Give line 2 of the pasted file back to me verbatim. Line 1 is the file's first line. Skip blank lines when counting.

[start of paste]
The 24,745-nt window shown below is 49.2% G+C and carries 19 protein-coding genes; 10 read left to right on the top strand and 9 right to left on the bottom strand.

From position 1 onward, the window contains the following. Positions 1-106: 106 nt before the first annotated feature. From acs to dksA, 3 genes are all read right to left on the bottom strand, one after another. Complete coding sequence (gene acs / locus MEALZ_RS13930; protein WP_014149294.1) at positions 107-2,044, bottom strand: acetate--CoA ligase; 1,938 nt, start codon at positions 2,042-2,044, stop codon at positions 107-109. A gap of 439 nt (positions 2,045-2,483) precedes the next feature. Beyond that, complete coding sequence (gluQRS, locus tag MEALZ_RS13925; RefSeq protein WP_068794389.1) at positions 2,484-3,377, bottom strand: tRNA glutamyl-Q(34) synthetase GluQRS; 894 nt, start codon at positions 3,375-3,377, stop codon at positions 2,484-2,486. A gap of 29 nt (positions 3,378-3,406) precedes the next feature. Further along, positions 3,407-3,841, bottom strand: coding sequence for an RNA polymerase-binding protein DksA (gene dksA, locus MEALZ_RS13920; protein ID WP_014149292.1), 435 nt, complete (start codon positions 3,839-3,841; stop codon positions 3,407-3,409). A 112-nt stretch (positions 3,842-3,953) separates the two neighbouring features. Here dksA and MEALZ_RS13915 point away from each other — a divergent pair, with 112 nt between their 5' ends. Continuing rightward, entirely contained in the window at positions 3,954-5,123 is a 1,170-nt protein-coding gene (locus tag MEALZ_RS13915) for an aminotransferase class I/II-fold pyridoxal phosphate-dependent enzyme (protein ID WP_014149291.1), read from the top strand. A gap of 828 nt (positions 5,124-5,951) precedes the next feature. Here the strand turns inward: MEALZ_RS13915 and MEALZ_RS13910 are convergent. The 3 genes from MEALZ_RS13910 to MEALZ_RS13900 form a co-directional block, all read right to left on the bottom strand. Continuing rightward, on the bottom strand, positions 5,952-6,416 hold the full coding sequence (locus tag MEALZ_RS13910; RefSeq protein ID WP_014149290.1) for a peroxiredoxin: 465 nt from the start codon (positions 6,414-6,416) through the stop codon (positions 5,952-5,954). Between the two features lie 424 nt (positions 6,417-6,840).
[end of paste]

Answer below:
From position 1 onward, the window contains the following. Positions 1-106: 106 nt before the first annotated feature. From acs to dksA, 3 genes are all read right to left on the bottom strand, one after another. Complete coding sequence (gene acs / locus MEALZ_RS13930; protein WP_014149294.1) at positions 107-2,044, bottom strand: acetate--CoA ligase; 1,938 nt, start codon at positions 2,042-2,044, stop codon at positions 107-109. A gap of 439 nt (positions 2,045-2,483) precedes the next feature. Beyond that, complete coding sequence (gluQRS, locus tag MEALZ_RS13925; RefSeq protein WP_068794389.1) at positions 2,484-3,377, bottom strand: tRNA glutamyl-Q(34) synthetase GluQRS; 894 nt, start codon at positions 3,375-3,377, stop codon at positions 2,484-2,486. A gap of 29 nt (positions 3,378-3,406) precedes the next feature. Further along, positions 3,407-3,841, bottom strand: coding sequence for an RNA polymerase-binding protein DksA (gene dksA, locus MEALZ_RS13920; protein ID WP_014149292.1), 435 nt, complete (start codon positions 3,839-3,841; stop codon positions 3,407-3,409). A 112-nt stretch (positions 3,842-3,953) separates the two neighbouring features. Here dksA and MEALZ_RS13915 point away from each other — a divergent pair, with 112 nt between their 5' ends. Continuing rightward, entirely contained in the window at positions 3,954-5,123 is a 1,170-nt protein-coding gene (locus tag MEALZ_RS13915) for an aminotransferase class I/II-fold pyridoxal phosphate-dependent enzyme (protein ID WP_014149291.1), read from the top strand. A gap of 828 nt (positions 5,124-5,951) precedes the next feature. Here the strand turns inward: MEALZ_RS13915 and MEALZ_RS13910 are convergent. The 3 genes from MEALZ_RS13910 to MEALZ_RS13900 form a co-directional block, all read right to left on the bottom strand. Continuing rightward, on the bottom strand, positions 5,952-6,416 hold the full coding sequence (locus tag MEALZ_RS13910; RefSeq protein ID WP_014149290.1) for a peroxiredoxin: 465 nt from the start codon (positions 6,414-6,416) through the stop codon (positions 5,952-5,954). Between the two features lie 424 nt (positions 6,417-6,840).